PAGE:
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5 Answers

Rigid foam over concrete in garage

Im in Albuquerque, NM, zone 4b I believe.

I'm in the process of turning a garage into bedrooms, I want to install rigid foam on the concrete floor and then frame over it to bring the floor level with the rest of the house. Should I place a plastic barrier before the foam, is it needed? Is there a specific tape needed to tape the joints? Should the foam be glued or nailed to the concrete or just float?

Any advice is greatly appreciated, thank you.

In Green building techniques | Asked By Adam Dooley | Aug 27 12
8 Answers

Will a smaller insulated chimney-pipe create draw problems?

Because my existing brick chimney does not meet the zero-zero clearance insurance specs for Canada, and hasn’t been used for a decade, I am planning on placing an insulated chimney-pipe in for my new wood stove. Unfortunately, a 6″ insulated pipe may not fit the existing chimney, and I have been advised to go with a 5.5″ pipe to ensure it fits.

Might there be any worry of draft (draw) problems with a 5.5″ pipe if my new stove collar (exhaust) is 7″, and my chimney height is 25feet with good outside clearance?

Grateful for advise,

Mike

In General questions | Asked By mike price | Jul 30 12
12 Answers

Is anyone familiar with the Hunter Panel Xci NB insulated panel?

We are planning a new home with our retirement in mind and working for an electric utility I fully understand energy cost are not going down, so I have been studying wall assemblies. I have decided on standard stud construction with 2" polyiso foam on the exterior with either fiberglass batts or sprayed celulose in the cavity. The 2" foam layer meets the Zone 5 requirements according to the information I have been using from this site. The sheathing will be Hardy board or similar product applied over furring strips to provide exterior moisture control.

In Energy efficiency and durability | Asked By Steve Kersey | Aug 23 12
22 Answers

Door to basement or no door to basement?

We've got an unfinished, but nice basement in our 1940s cape just outside of Boston. There's an oil furnace, gas water heater, and gas dryer running down there. There's also one heat duct and a dehumidifier. I've had the door to the basement removed since we purchased the home in the spring and have liked it that way. My wife is telling me to put it back on because it's going to cause our heating bills to be greatly higher than they would be if it were reinstalled. There is no insulation between the floors.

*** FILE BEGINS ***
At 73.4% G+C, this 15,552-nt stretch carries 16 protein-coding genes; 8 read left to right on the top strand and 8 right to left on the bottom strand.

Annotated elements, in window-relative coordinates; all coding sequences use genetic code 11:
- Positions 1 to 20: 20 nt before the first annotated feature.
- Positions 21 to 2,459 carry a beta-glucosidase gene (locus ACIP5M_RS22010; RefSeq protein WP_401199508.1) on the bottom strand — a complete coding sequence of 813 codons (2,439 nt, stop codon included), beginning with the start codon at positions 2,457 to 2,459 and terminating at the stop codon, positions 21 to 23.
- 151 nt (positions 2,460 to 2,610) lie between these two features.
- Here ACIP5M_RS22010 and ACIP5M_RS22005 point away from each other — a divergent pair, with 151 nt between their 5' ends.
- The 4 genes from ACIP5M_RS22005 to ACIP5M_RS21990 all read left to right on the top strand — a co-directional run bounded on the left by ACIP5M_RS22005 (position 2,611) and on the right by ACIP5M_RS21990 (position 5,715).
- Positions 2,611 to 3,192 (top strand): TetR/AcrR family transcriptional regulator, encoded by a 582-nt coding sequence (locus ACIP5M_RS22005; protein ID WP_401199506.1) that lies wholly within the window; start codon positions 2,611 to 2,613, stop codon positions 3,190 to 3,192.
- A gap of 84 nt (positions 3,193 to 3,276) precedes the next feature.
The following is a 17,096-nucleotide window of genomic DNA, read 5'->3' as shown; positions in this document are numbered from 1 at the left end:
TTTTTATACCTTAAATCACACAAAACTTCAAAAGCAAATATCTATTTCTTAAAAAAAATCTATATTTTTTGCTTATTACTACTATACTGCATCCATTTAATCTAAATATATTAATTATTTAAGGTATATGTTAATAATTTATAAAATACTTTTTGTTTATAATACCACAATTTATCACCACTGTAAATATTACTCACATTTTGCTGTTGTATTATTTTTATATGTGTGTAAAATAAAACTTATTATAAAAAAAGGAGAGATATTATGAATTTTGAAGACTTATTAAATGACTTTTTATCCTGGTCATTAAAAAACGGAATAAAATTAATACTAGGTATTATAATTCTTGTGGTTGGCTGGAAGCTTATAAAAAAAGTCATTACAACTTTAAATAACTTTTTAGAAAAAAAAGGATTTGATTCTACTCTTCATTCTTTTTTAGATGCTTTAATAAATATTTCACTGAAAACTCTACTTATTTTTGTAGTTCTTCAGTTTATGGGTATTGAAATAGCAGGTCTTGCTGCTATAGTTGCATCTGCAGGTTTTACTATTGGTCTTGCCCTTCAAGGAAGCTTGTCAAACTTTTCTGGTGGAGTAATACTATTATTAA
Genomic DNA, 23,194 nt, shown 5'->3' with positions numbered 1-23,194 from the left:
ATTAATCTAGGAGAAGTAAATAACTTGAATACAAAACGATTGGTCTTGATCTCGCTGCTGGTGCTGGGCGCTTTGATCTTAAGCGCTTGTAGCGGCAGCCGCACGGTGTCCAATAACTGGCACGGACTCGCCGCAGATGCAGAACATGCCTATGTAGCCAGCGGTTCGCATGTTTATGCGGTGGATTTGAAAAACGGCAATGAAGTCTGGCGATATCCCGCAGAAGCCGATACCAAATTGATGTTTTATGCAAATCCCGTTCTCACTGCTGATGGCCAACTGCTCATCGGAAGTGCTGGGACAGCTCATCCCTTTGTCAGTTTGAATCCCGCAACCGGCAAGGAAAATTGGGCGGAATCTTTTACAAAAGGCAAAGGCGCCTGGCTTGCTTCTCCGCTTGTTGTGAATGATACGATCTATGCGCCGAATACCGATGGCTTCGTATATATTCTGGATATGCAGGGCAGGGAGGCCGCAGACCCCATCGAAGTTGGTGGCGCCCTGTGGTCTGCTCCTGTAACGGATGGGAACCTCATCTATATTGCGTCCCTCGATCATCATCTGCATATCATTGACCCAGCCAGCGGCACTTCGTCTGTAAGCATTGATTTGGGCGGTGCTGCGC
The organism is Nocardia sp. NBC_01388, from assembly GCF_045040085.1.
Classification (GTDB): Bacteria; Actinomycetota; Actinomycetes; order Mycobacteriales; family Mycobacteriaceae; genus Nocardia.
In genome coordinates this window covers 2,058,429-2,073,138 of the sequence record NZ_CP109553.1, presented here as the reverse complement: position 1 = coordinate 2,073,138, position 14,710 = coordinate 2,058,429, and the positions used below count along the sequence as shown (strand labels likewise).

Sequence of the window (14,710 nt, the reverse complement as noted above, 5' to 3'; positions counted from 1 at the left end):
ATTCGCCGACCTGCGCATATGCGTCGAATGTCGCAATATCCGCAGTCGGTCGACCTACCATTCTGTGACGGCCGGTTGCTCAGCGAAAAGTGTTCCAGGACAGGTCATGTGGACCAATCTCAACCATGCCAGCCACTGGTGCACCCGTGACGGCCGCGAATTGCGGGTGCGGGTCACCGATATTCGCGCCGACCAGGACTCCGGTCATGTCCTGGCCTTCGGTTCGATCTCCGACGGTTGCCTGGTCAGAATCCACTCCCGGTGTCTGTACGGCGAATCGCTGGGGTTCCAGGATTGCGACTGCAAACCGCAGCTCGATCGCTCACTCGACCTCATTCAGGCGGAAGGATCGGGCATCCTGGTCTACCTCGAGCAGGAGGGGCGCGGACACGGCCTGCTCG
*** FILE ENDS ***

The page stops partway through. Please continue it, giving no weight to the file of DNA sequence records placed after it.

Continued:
Is she right again?

In General questions | Asked By stephen edge | Aug 20 12
1 Answer

Innie window installation details - a video

See innie window installation details on a new video from the Karuna Passivhaus crew.

Click here to see the video.

In PassivHaus | Asked By Martin Holladay | Aug 24 12
4 Answers

Possiblity of moisture within the layers of polyiso?

I need to meet code (R38- zone 5- on a cathedral ceiling) and would like to do this as cheaply as possible. The exterior of my roof assembly looks like: 3/4 ply, ice and water shield, asphalt shingles. The proposed interior would look like: 1 inch vent (ripped 1x1 w/ 1/4 ply), roxul (r 15), and 3 1/2 inches polyiso rigid insulation. The 3 inches of polyiso would be cut to fit in between rafters while the other 1/2 inch would go over the strapping to give me my thermal break as well as vapor barrier.

In General questions | Asked By derck sturgeon | Aug 25 12
6 Answers

What would our best heating option be?

We live in Juneau, Alaska and our main heating options are electricity from hydro power (14 cent a kilowatt) or oil (diesel #2; $5 a gallon). We have an old oil fired hot water base board heating system we would like to replace with an energy efficient system. We can get a $10,000 rebate from AK Home energy rebate program on renewable energy sources (Air and ground source) and we are also looking at the federal tax credit. And either an air or ground source system reduces our electricity cost by about 1/2 for specialized rates.

In Energy efficiency and durability | Asked By julie bednarski | Aug 21 12
1 Answer

Following Argue's super-insulated retrofit plan (circa 1981)

After seeing a reference to Robert Argue's 1981 Super-Insulated Retrofit book on this site I went out and purchased a lightly used copy online. I am now in need of some advice...following Argue's plan of wrapping the outside of your home with polyethylene sheeting and building curtain walls filled with horizontal and vertical layers of unfaced fiberglass sounds great..but is there a better combination of materials (roxul in place of fiberglass, ice and water in place of polyethylene?) to achieve the same level of insulation and air tightness?

In Green building techniques | Asked By Chris Bachand | Aug 24 12
4 Answers

Whole House or Point of Entry Water Filters?

I'm looking to add water filtration to my home, and am trying to figure out whether a whole house water filter, or individual point of entry water filters (ie, at the sink) would be better. It might be easier to just have the one whole house filter installed, but I am wondering if I will ultimately end up filtering a lot of water that doesn't need to be filtered, as opposed to just putting filters at the sinks were water is actually used for drinking, brushing teeth, etc.

In General questions | Asked By Brian Jackson | Aug 19 12
4 Answers

Dark-coloured roof..?

my client wants her standing seam roof to be dark brown. will this, at least partly, sabotage my building's energy efficiency? or is it a non-factor...

In General questions | Asked By erik olofsson | Aug 23 12
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